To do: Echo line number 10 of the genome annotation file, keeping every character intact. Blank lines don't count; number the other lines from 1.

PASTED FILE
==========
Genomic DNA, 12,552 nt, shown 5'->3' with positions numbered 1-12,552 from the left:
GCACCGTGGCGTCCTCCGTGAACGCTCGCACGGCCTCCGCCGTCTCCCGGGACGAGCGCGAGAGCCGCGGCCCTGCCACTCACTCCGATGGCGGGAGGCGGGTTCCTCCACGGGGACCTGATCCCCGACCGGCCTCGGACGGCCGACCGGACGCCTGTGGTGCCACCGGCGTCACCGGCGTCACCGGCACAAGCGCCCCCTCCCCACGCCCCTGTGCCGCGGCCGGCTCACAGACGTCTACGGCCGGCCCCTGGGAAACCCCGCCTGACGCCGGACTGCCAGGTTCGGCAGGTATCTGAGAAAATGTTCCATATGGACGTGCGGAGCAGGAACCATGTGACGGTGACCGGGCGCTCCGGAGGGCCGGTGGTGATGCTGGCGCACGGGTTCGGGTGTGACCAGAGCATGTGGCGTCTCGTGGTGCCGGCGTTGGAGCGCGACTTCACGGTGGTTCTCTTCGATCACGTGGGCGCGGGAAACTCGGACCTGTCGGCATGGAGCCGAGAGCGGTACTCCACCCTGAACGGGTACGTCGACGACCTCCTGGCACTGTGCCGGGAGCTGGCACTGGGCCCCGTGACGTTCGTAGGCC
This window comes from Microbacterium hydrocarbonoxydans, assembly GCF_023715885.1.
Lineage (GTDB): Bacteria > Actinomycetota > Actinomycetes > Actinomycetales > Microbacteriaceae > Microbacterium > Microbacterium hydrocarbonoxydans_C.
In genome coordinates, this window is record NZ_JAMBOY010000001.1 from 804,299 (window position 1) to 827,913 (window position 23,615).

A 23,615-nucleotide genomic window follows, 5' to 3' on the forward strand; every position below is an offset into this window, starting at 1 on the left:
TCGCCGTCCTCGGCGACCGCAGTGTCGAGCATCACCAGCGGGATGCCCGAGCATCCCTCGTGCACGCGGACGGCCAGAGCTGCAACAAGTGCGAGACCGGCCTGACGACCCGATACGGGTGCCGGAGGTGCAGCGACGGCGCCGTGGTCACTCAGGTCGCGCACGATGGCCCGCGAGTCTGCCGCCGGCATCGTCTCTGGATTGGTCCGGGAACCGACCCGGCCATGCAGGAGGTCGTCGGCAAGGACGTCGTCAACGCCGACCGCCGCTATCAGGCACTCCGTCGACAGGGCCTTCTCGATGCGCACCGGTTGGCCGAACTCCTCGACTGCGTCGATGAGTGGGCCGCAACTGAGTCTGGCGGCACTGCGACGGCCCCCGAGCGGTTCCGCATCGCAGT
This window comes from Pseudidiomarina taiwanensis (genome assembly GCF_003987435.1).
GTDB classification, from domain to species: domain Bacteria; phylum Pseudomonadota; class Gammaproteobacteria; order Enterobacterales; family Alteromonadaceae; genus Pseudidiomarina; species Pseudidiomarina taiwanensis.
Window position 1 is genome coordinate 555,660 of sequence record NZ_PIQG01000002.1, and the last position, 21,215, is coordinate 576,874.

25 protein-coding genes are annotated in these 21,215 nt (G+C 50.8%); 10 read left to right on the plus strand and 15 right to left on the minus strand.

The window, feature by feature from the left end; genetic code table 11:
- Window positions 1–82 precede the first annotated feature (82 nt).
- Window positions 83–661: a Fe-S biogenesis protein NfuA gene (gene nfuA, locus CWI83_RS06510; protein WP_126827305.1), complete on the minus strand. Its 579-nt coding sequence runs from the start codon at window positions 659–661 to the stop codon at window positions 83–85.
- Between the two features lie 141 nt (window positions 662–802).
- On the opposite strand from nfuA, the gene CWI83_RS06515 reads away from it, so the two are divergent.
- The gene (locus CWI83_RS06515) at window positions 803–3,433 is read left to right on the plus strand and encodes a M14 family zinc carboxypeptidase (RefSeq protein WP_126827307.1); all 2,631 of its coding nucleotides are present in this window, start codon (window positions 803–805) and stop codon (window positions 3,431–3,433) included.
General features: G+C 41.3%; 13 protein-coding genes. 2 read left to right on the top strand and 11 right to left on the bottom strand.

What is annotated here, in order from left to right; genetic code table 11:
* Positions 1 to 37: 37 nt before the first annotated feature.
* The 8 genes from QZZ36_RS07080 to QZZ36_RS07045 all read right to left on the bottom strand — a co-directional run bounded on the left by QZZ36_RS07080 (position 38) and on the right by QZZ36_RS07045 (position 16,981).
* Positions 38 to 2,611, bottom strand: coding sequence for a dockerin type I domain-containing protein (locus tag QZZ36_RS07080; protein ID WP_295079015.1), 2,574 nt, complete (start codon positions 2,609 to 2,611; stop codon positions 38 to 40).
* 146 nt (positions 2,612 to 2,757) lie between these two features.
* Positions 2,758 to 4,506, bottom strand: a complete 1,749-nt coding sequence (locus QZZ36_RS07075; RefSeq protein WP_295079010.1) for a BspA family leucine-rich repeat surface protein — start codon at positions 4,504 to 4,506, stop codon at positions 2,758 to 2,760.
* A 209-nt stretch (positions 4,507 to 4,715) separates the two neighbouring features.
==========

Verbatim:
Window position 1 is genome coordinate 555,660 of sequence record NZ_PIQG01000002.1, and the last position, 21,215, is coordinate 576,874.